MATERIALS AND METHODS

Plant materials: Whole plants (leaves, stem and roots) of Piper sarmentosum Roxb. were collected from Chiang Mai province, Thailand in August 2010. The plants were washed several times by tap water, dried under the sunlight until the materials dried and then ground into powder. Cress (Lepidum sativum L.), lettuce (Lactuca sativa L.), alfalfa (Medicago sativa L.), timothy (Phleum pratense L.), were chosen as test plants for bioassay because of their known seedling growth behavior. Italian ryegrass (Lolium multiflorum Lam.), ryegrass (Lolium rigidum Gaud.), crabgrass (Digitaria sanguinalis L.), buckwheat (Eriogonum compositum Douglas ex Benth.), Chinese sprangletop (Leptochloa chinensis [L.] Nees.), jungle rice (Echinochloa colona [L.] Link.), barnyard grass (Echinochloa crus-galli [L.] Beauv) and sand fescue (Festuca myuros L.) were chosen as test plants for bioassay because there are common weeds and uniformly distributed throughout the cultivated fields.

Extraction: Plant powder (100 g) was extracted with 1 L of 80% (v/v) aqueous methanol for two days. After filtration using one layer of filter paper (No. 2; Toyo Ltd., Tokyo, Japan), the residue was extracted again with 1 L of cold methanol for one day and filtered. The two filtrates were combined and evaporated with a rotary evaporator at 40°C.

Bioassay: An aliquot of the extract (final assay concentration was 0.01, 0.03, 0.1 and 0.3 g dry weight equivalent extract mL-1) was evaporated to dryness at 40°C in vacuo by rotary evaporator, dissolved in 3 mL of methanol and added to a sheet of filter paper (No. 2) in a 2.8 cm Petri dish. The methanol was evaporated in a draft chamber then the filter paper was moistened with 0.6 mL of 0.05% (v/v) aqueous solution of polyoxyethylenesorbitan monolaurate (Tween 20; Nacalai, Kyoto, Japan) whichh was used for surfactant and did not cause any toxic effects. Ten seeds of cress, lettuce, alfalfa, or 10 germinated seeds of timothy, sand fescue, buckwheat, crabgrass, barnyard grass, jungle rice, Italian ryegrass, ryegrass or Chinese sprangletop were arranged on the filter paper in Petri dishes. Timothy, sand fescue and buckwheat were germinated in the darkness at 25°C for 48 h, rabgrass, barnyard grass and jungle rice were germinated in the darkness at 25°C for 120 h and Italian ryegrass, ryegrass and Chinese sprangletop were germinated in the darkness at 25°C for 72 h. The shoot and root lengths of seedlings was measured at 48 h after incubation in darkness at 25°C. Control seeds were sown on the filter paper moistened with the aqueous solution of Tween 20 without the extract. The percentage length of seedlings was then determined by reference to the length of control seedlings. The bioassay was repeated three times with 10 plants for each determination. The inhibition percentage was calculated as follows:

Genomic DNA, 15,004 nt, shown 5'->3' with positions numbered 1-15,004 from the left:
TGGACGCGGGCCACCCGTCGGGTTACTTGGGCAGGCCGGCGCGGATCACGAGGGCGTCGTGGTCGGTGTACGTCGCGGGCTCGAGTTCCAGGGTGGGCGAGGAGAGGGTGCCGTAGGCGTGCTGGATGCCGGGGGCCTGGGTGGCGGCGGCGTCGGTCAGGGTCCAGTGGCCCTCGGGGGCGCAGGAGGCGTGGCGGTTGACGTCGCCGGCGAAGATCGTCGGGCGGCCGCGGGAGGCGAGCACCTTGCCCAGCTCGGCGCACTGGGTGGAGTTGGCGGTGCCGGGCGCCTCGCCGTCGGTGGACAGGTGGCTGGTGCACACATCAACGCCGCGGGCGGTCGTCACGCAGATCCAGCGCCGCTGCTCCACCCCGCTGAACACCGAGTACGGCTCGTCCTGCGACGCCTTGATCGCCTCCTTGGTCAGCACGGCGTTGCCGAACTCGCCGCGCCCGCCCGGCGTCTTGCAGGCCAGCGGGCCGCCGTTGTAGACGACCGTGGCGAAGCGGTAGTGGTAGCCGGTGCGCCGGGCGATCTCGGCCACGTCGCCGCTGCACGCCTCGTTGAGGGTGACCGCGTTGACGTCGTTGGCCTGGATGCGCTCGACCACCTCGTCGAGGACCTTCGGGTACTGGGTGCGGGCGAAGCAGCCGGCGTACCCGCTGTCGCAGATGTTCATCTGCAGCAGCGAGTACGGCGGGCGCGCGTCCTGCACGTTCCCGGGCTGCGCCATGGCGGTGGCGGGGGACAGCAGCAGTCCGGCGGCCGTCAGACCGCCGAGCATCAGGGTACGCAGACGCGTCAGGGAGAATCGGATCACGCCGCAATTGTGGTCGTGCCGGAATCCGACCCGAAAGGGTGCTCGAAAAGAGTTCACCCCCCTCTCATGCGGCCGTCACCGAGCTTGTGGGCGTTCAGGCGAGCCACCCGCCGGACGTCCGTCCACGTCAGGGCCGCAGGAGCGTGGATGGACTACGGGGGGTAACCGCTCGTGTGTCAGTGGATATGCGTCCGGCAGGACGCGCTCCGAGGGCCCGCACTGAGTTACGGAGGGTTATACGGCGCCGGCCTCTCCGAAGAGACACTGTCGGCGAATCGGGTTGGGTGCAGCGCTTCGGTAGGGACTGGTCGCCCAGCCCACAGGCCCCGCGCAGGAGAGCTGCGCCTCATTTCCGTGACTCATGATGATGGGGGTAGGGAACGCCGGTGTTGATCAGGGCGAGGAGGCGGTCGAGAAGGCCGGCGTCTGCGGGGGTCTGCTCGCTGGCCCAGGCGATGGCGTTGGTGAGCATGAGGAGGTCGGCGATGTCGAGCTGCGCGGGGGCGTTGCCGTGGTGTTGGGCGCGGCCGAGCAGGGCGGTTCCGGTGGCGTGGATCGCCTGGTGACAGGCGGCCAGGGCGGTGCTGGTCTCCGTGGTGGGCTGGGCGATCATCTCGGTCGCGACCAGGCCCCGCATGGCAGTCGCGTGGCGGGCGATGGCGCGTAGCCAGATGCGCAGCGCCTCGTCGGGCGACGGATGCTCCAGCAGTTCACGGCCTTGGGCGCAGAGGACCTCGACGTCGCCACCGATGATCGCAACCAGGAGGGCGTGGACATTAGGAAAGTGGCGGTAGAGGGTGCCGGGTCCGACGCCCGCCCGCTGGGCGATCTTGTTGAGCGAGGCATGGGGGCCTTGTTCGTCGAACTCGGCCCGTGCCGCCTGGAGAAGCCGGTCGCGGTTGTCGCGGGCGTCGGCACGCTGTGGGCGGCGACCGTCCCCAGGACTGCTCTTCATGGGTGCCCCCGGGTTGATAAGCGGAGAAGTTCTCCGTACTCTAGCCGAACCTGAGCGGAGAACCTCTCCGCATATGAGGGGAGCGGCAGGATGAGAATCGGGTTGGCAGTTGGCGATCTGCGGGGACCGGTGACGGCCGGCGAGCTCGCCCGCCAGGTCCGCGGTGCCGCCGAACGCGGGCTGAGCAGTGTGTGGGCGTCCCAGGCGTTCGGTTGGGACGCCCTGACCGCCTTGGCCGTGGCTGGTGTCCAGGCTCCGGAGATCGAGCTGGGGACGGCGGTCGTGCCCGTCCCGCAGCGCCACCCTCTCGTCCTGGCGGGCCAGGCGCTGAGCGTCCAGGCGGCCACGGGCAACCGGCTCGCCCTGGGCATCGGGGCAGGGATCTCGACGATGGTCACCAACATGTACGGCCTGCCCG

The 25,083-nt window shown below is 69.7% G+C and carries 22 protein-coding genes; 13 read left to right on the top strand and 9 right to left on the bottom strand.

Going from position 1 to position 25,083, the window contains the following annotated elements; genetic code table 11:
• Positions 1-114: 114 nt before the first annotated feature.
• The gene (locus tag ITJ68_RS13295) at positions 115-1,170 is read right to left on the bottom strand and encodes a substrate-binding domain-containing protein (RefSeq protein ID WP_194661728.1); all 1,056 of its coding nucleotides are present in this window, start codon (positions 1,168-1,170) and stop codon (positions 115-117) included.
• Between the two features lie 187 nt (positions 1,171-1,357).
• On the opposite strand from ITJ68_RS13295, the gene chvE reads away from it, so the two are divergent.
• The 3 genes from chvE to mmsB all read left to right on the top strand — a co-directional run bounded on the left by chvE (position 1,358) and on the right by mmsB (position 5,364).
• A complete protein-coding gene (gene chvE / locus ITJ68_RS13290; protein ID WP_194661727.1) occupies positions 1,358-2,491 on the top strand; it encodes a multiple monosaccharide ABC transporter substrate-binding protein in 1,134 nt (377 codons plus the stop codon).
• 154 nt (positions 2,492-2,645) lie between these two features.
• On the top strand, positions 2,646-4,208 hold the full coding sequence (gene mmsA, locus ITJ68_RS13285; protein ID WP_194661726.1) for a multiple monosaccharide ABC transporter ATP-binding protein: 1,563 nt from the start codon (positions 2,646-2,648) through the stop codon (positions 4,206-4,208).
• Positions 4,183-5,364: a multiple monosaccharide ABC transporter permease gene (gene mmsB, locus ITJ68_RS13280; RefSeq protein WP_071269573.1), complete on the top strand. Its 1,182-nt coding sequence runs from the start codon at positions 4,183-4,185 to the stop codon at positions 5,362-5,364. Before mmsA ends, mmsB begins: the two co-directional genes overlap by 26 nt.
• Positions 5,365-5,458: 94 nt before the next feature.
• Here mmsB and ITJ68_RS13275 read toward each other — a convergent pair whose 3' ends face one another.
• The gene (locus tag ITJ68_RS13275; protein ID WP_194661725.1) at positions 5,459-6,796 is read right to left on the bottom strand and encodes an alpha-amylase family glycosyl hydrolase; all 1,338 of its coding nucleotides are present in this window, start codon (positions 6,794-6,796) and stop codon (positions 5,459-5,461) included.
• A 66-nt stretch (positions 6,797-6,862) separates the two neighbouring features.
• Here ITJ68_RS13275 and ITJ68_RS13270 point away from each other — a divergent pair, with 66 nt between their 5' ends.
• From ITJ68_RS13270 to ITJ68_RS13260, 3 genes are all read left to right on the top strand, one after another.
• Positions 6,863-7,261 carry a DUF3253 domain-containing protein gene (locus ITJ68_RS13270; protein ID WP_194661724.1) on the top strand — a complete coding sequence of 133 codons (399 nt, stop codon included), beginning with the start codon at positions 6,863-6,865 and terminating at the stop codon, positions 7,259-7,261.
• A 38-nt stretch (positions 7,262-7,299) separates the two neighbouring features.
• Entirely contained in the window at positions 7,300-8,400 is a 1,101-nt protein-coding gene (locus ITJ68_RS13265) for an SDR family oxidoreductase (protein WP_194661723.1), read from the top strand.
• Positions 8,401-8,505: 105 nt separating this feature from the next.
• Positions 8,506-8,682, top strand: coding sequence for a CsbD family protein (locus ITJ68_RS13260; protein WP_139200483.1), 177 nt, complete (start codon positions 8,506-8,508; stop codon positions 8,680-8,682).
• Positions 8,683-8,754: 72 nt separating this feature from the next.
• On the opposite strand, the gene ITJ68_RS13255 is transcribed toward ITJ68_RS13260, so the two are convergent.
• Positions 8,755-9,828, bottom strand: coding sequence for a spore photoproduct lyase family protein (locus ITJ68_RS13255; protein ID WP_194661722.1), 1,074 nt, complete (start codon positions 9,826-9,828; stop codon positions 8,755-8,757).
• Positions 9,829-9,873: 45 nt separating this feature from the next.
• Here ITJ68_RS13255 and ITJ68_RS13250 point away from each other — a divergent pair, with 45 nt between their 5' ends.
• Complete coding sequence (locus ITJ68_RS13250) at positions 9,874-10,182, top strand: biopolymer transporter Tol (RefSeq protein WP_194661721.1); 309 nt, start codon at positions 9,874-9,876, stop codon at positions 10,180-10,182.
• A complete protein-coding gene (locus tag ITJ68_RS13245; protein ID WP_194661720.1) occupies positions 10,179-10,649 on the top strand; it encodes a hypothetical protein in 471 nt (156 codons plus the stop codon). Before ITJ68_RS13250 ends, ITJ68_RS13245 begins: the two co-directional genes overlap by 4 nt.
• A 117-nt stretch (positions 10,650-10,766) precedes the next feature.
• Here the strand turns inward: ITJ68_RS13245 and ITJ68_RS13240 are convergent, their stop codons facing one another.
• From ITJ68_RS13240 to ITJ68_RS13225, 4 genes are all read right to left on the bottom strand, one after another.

Inhibition (%) = [1- (sample extracts control-1)] x100

Concentration-response curves: The concentrations required for 50% inhibition (defined as) of the test plants were determined by concentration-response curves. Filter paper (No.2) was placed into Petri dish and different amounts of the extract were added on it. Final concentrations of the extract were 0.003, 0.01, 0.03 and 0.1 g dry weight equivalent extract mL-1. After the methanol evaporated, 10 seeds of cress, lettuce, alfalfa or 10 germinated seeds of timothy, crabgrass, Italian ryegrass, ryegrass, buckwheat, Chinese sprangletop, jungle rice, barnyard grass or sand fescue were arranged on the filter paper in Petri dishes. Control seeds were sown on the filter paper moistened with the aqueous solution of Tween 20 as described above. The shoots and roots lengths of the seedlings were measured at 48 h after incubation in darkness at 25°C. The concentrations required for 50% inhibition (defined as) of the test plants in the assay was calculated from the regression equation of the concentration-response curves. The values of I50 and coefficient of correlation were summarized in Table 2.

Statistical analysis: Each treatment of this experiment was carried out with three replications and repeated twice. Treatments were prepared in a completely randomized design. Data were analyzed by SPSS version 11.5 using One-way ANOVA.

RESULTS

Allelopathic activity of P. sarmentosum extract: Figure 1 shows the effects of aqueous methanol extracts of P. sarmentosum on shoot and root growth of test plants. The inhibitory effect was increased with increasing concentrations of the extracts. Significantly inhibited shoot and root growth of all test plant species was observed at the concentration greater than 0.03 g dry weight equivalent extract mL-1 (p<0.05).